ICE gasoil futures backwardated for the first time since May 27 on firm exports
An increase in demand for gasoil from the US East Coast, West Africa and South America, as well as a closed arbitrage for diesel from the US into Europe have resulted in less product being stored in the Amsterdam-Rotterdam-Antwerp region, with some product even being drawn from storage, shifting the ICE gasoil futures curve into backwardation between the November and December contracts.
The front-month 0.1% ICE gasoil futures structure closed in backwardation at 16:30 London time Friday for the first time since May 27, with the November contract at $741.50/mt, $0.75/mt above the December contract. "The US is pulling barrels from Europe, [the backwardation] it's a combination of less diesel coming in and more gasoil going out," said one trader.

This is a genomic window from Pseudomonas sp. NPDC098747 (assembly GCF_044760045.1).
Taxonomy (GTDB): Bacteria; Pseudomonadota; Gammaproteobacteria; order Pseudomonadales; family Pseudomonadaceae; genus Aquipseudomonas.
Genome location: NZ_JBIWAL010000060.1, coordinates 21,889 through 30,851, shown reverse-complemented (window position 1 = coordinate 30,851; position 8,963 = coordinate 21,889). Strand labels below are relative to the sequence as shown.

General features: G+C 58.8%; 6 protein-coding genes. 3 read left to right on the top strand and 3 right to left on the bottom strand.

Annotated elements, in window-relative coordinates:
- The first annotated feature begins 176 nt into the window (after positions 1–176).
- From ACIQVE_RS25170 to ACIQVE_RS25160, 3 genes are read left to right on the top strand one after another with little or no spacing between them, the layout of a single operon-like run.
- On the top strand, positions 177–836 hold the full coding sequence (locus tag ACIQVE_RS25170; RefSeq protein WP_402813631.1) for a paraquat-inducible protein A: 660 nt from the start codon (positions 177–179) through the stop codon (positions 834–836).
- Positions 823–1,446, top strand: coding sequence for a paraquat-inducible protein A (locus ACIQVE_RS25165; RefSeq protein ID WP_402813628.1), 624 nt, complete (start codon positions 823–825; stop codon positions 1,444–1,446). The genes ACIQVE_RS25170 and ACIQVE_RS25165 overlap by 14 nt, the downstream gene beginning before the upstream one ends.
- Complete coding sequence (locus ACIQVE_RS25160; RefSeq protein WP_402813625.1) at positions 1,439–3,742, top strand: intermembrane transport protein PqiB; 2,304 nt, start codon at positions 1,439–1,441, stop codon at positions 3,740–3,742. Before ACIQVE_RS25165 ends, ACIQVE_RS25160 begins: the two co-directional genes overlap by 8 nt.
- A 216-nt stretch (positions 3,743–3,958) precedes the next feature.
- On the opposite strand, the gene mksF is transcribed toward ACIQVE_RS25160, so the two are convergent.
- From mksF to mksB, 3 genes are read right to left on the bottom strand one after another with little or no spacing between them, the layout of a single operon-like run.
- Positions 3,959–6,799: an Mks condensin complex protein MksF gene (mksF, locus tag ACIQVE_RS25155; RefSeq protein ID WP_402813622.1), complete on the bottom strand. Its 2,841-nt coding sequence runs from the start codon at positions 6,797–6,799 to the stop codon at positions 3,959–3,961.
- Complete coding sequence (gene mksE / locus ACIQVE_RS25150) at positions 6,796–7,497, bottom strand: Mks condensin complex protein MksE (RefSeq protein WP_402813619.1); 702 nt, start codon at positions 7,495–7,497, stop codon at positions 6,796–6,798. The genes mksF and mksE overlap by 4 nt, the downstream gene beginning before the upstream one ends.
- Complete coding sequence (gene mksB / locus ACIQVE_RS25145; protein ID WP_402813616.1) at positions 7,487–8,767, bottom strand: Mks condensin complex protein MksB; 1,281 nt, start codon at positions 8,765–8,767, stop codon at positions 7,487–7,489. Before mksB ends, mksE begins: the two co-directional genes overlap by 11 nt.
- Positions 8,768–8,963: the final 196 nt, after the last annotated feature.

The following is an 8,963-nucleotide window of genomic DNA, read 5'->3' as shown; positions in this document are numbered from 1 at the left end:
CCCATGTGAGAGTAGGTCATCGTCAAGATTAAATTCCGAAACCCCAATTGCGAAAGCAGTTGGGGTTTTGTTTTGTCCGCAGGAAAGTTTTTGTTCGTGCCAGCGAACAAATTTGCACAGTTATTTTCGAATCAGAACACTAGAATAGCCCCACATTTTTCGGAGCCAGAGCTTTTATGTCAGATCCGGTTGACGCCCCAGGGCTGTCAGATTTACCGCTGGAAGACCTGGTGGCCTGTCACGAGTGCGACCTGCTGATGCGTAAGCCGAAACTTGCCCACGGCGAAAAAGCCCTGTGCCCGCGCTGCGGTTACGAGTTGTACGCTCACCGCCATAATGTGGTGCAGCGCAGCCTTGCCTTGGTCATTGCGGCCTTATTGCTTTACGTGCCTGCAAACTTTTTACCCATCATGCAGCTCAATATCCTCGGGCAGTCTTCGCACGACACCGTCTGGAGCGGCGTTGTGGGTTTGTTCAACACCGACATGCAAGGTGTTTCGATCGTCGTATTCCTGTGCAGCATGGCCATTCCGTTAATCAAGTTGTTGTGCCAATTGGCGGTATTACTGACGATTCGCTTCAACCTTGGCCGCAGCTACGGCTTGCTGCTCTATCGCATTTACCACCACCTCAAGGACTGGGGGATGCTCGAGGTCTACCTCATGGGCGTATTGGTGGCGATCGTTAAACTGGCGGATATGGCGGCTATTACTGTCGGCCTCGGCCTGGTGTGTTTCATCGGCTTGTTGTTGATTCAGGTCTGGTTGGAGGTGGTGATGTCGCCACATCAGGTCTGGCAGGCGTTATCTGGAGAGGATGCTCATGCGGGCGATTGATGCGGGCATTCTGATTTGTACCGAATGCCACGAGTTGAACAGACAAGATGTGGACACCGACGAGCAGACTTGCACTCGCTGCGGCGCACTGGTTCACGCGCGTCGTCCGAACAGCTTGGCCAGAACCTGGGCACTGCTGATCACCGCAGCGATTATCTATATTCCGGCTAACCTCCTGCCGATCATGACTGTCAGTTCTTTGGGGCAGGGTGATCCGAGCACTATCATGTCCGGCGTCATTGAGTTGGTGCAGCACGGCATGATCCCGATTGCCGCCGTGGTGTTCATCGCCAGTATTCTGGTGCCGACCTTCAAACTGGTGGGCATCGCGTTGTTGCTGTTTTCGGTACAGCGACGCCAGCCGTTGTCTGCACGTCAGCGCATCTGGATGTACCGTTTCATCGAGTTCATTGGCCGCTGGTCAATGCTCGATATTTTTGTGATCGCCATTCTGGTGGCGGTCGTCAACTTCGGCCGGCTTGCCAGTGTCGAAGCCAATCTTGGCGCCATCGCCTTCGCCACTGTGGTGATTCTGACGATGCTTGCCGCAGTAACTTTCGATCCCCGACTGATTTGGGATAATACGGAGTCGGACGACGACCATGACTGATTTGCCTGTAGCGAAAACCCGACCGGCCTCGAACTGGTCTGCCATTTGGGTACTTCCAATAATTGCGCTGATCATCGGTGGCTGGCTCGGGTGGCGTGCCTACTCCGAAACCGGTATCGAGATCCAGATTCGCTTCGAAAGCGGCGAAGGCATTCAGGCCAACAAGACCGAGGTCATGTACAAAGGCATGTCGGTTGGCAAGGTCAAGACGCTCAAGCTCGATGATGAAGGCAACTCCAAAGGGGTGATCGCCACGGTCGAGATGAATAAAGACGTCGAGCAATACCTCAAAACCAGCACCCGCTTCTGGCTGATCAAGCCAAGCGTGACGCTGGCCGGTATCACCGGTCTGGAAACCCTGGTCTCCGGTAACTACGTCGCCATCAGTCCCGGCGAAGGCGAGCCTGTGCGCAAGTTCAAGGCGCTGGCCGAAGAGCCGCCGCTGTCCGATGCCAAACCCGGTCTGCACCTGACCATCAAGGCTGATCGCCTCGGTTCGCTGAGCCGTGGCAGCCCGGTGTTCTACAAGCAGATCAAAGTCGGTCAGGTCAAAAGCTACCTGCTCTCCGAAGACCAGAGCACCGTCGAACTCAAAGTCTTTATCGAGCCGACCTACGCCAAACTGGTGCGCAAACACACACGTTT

"Basically I think we're at export levels on the gasoil. There will also be some local demand in the winter -- so either it's going to go for export or consumption but it's going to be sold," said another trader.
Several traders expect sharper increases in storage draws following a drop in resupplies from the Baltics, adding that the backwardation could hold for at least a month, until all refineries in the region are back online.
Despite stocks having been drawn in the last few weeks, according to a stocks report from BNP Paribas released Friday, distillate stocks, comprising both gasoil and diesel, were mostly unchanged week on week, and remain 35% above last year's levels and 22.1% above the five-year average.
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- November 3, 2014
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